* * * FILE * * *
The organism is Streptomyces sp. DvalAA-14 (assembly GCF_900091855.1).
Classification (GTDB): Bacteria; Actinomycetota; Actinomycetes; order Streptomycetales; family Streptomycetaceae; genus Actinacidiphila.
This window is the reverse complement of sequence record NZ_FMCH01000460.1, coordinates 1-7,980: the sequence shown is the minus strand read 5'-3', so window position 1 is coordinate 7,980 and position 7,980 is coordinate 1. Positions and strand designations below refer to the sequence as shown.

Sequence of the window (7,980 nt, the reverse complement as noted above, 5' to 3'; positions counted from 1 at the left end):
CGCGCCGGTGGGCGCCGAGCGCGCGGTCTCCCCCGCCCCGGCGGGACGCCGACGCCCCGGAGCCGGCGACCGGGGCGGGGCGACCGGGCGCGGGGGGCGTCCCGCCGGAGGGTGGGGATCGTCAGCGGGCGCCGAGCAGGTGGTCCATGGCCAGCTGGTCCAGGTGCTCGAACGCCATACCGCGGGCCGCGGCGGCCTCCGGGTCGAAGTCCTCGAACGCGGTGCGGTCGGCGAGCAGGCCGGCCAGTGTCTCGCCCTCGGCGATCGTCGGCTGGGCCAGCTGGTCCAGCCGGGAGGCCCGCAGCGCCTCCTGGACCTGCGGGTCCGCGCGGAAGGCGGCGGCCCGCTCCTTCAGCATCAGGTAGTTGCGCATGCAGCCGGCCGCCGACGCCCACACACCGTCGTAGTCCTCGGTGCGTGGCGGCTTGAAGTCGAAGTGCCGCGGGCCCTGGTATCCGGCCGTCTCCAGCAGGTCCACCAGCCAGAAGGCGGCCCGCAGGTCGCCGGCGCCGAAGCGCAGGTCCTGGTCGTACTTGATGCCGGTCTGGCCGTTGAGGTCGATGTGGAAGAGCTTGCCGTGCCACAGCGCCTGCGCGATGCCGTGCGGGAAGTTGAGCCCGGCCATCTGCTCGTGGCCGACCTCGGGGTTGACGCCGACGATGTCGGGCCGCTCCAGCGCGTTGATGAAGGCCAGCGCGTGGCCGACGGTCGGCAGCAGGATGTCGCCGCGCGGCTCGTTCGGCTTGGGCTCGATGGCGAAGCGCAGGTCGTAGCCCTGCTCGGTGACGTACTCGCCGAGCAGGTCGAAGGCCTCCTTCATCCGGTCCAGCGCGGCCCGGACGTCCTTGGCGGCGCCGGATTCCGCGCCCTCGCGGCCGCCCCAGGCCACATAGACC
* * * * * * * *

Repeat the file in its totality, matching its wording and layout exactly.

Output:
The organism is Streptomyces sp. DvalAA-14 (assembly GCF_900091855.1).
Classification (GTDB): Bacteria; Actinomycetota; Actinomycetes; order Streptomycetales; family Streptomycetaceae; genus Actinacidiphila.
This window is the reverse complement of sequence record NZ_FMCH01000460.1, coordinates 1-7,980: the sequence shown is the minus strand read 5'-3', so window position 1 is coordinate 7,980 and position 7,980 is coordinate 1. Positions and strand designations below refer to the sequence as shown.

Sequence of the window (7,980 nt, the reverse complement as noted above, 5' to 3'; positions counted from 1 at the left end):
CGCGCCGGTGGGCGCCGAGCGCGCGGTCTCCCCCGCCCCGGCGGGACGCCGACGCCCCGGAGCCGGCGACCGGGGCGGGGCGACCGGGCGCGGGGGGCGTCCCGCCGGAGGGTGGGGATCGTCAGCGGGCGCCGAGCAGGTGGTCCATGGCCAGCTGGTCCAGGTGCTCGAACGCCATACCGCGGGCCGCGGCGGCCTCCGGGTCGAAGTCCTCGAACGCGGTGCGGTCGGCGAGCAGGCCGGCCAGTGTCTCGCCCTCGGCGATCGTCGGCTGGGCCAGCTGGTCCAGCCGGGAGGCCCGCAGCGCCTCCTGGACCTGCGGGTCCGCGCGGAAGGCGGCGGCCCGCTCCTTCAGCATCAGGTAGTTGCGCATGCAGCCGGCCGCCGACGCCCACACACCGTCGTAGTCCTCGGTGCGTGGCGGCTTGAAGTCGAAGTGCCGCGGGCCCTGGTATCCGGCCGTCTCCAGCAGGTCCACCAGCCAGAAGGCGGCCCGCAGGTCGCCGGCGCCGAAGCGCAGGTCCTGGTCGTACTTGATGCCGGTCTGGCCGTTGAGGTCGATGTGGAAGAGCTTGCCGTGCCACAGCGCCTGCGCGATGCCGTGCGGGAAGTTGAGCCCGGCCATCTGCTCGTGGCCGACCTCGGGGTTGACGCCGACGATGTCGGGCCGCTCCAGCGCGTTGATGAAGGCCAGCGCGTGGCCGACGGTCGGCAGCAGGATGTCGCCGCGCGGCTCGTTCGGCTTGGGCTCGATGGCGAAGCGCAGGTCGTAGCCCTGCTCGGTGACGTACTCGCCGAGCAGGTCGAAGGCCTCCTTCATCCGGTCCAGCGCGGCCCGGACGTCCTTGGCGGCGCCGGATTCCGCGCCCTCGCGGCCGCCCCAGGCCACATAGACC